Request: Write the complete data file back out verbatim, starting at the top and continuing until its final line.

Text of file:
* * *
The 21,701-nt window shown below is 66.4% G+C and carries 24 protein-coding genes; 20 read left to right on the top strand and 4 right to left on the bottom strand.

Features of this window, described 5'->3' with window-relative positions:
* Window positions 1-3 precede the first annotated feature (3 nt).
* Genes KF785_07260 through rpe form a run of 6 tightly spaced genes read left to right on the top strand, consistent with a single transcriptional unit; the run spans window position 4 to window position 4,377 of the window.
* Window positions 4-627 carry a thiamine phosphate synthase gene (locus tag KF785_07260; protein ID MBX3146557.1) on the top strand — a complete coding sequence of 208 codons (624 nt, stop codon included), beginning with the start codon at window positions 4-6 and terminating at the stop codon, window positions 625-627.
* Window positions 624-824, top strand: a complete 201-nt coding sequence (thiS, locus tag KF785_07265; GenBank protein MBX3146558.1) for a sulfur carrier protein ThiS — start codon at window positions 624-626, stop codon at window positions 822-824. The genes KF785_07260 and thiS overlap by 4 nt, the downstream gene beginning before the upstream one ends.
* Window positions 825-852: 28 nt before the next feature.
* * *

The 21,701-nt window shown below is 66.4% G+C and carries 24 protein-coding genes; 20 read left to right on the top strand and 4 right to left on the bottom strand.

Features of this window, described 5'->3' with window-relative positions:
* Window positions 1-3 precede the first annotated feature (3 nt).
* Genes KF785_07260 through rpe form a run of 6 tightly spaced genes read left to right on the top strand, consistent with a single transcriptional unit; the run spans window position 4 to window position 4,377 of the window.
* Window positions 4-627 carry a thiamine phosphate synthase gene (locus tag KF785_07260; protein ID MBX3146557.1) on the top strand — a complete coding sequence of 208 codons (624 nt, stop codon included), beginning with the start codon at window positions 4-6 and terminating at the stop codon, window positions 625-627.
* Window positions 624-824, top strand: a complete 201-nt coding sequence (thiS, locus tag KF785_07265; GenBank protein MBX3146558.1) for a sulfur carrier protein ThiS — start codon at window positions 624-626, stop codon at window positions 822-824. The genes KF785_07260 and thiS overlap by 4 nt, the downstream gene beginning before the upstream one ends.
* Window positions 825-852: 28 nt before the next feature.